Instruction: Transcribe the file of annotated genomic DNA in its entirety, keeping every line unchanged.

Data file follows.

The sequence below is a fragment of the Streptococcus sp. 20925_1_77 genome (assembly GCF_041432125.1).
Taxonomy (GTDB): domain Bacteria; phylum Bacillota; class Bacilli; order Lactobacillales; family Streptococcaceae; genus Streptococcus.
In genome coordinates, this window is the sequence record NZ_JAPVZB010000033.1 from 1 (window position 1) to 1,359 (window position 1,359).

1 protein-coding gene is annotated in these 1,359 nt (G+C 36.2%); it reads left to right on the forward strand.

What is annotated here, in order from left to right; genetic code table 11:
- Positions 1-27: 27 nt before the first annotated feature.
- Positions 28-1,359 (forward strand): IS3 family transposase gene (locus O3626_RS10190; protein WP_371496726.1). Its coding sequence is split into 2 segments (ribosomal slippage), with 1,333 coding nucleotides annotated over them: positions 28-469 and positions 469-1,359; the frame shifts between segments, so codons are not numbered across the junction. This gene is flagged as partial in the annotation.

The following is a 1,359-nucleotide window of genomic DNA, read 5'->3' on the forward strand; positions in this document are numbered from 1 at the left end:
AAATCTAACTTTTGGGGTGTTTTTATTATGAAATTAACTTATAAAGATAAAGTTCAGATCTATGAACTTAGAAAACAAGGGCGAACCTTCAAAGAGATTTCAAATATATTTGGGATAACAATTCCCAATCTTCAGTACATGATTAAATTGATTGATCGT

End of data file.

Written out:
The sequence below is a fragment of the Streptococcus sp. 20925_1_77 genome (assembly GCF_041432125.1).
Taxonomy (GTDB): domain Bacteria; phylum Bacillota; class Bacilli; order Lactobacillales; family Streptococcaceae; genus Streptococcus.
In genome coordinates, this window is the sequence record NZ_JAPVZB010000033.1 from 1 (window position 1) to 1,359 (window position 1,359).

1 protein-coding gene is annotated in these 1,359 nt (G+C 36.2%); it reads left to right on the forward strand.

What is annotated here, in order from left to right; genetic code table 11:
- Positions 1-27: 27 nt before the first annotated feature.
- Positions 28-1,359 (forward strand): IS3 family transposase gene (locus O3626_RS10190; protein WP_371496726.1). Its coding sequence is split into 2 segments (ribosomal slippage), with 1,333 coding nucleotides annotated over them: positions 28-469 and positions 469-1,359; the frame shifts between segments, so codons are not numbered across the junction. This gene is flagged as partial in the annotation.

The following is a 1,359-nucleotide window of genomic DNA, read 5'->3' on the forward strand; positions in this document are numbered from 1 at the left end:
AAATCTAACTTTTGGGGTGTTTTTATTATGAAATTAACTTATAAAGATAAAGTTCAGATCTATGAACTTAGAAAACAAGGGCGAACCTTCAAAGAGATTTCAAATATATTTGGGATAACAATTCCCAATCTTCAGTACATGATTAAATTGATTGATCGT